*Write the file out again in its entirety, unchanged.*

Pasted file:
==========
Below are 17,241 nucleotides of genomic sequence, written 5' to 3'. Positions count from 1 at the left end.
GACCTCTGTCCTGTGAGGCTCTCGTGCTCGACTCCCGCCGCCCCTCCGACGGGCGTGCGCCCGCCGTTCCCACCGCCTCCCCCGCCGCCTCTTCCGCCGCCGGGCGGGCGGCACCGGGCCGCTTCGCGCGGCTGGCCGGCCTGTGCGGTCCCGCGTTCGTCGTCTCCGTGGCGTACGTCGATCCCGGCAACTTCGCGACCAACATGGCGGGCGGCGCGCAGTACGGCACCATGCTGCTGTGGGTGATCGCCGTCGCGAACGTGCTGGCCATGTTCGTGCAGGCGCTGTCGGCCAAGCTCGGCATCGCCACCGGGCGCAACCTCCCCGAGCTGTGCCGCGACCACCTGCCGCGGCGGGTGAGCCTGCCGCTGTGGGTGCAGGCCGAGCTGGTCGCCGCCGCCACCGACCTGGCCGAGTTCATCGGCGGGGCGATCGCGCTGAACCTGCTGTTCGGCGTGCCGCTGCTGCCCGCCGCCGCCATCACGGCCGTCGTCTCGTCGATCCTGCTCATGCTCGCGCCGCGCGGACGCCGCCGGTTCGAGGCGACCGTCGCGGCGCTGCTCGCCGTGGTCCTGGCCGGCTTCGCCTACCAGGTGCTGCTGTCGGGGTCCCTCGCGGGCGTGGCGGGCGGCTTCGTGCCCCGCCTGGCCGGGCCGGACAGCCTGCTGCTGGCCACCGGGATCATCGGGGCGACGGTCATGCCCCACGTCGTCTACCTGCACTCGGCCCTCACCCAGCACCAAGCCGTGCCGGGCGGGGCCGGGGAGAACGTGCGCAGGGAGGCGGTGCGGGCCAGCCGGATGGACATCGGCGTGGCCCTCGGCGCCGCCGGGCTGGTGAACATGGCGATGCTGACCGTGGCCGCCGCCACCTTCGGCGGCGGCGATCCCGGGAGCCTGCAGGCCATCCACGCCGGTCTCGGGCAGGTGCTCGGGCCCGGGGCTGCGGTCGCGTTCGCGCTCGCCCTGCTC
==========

Below are 17,241 nucleotides of genomic sequence, written 5' to 3'. Positions count from 1 at the left end.
GACCTCTGTCCTGTGAGGCTCTCGTGCTCGACTCCCGCCGCCCCTCCGACGGGCGTGCGCCCGCCGTTCCCACCGCCTCCCCCGCCGCCTCTTCCGCCGCCGGGCGGGCGGCACCGGGCCGCTTCGCGCGGCTGGCCGGCCTGTGCGGTCCCGCGTTCGTCGTCTCCGTGGCGTACGTCGATCCCGGCAACTTCGCGACCAACATGGCGGGCGGCGCGCAGTACGGCACCATGCTGCTGTGGGTGATCGCCGTCGCGAACGTGCTGGCCATGTTCGTGCAGGCGCTGTCGGCCAAGCTCGGCATCGCCACCGGGCGCAACCTCCCCGAGCTGTGCCGCGACCACCTGCCGCGGCGGGTGAGCCTGCCGCTGTGGGTGCAGGCCGAGCTGGTCGCCGCCGCCACCGACCTGGCCGAGTTCATCGGCGGGGCGATCGCGCTGAACCTGCTGTTCGGCGTGCCGCTGCTGCCCGCCGCCGCCATCACGGCCGTCGTCTCGTCGATCCTGCTCATGCTCGCGCCGCGCGGACGCCGCCGGTTCGAGGCGACCGTCGCGGCGCTGCTCGCCGTGGTCCTGGCCGGCTTCGCCTACCAGGTGCTGCTGTCGGGGTCCCTCGCGGGCGTGGCGGGCGGCTTCGTGCCCCGCCTGGCCGGGCCGGACAGCCTGCTGCTGGCCACCGGGATCATCGGGGCGACGGTCATGCCCCACGTCGTCTACCTGCACTCGGCCCTCACCCAGCACCAAGCCGTGCCGGGCGGGGCCGGGGAGAACGTGCGCAGGGAGGCGGTGCGGGCCAGCCGGATGGACATCGGCGTGGCCCTCGGCGCCGCCGGGCTGGTGAACATGGCGATGCTGACCGTGGCCGCCGCCACCTTCGGCGGCGGCGATCCCGGGAGCCTGCAGGCCATCCACGCCGGTCTCGGGCAGGTGCTCGGGCCCGGGGCTGCGGTCGCGTTCGCGCTCGCCCTGCTC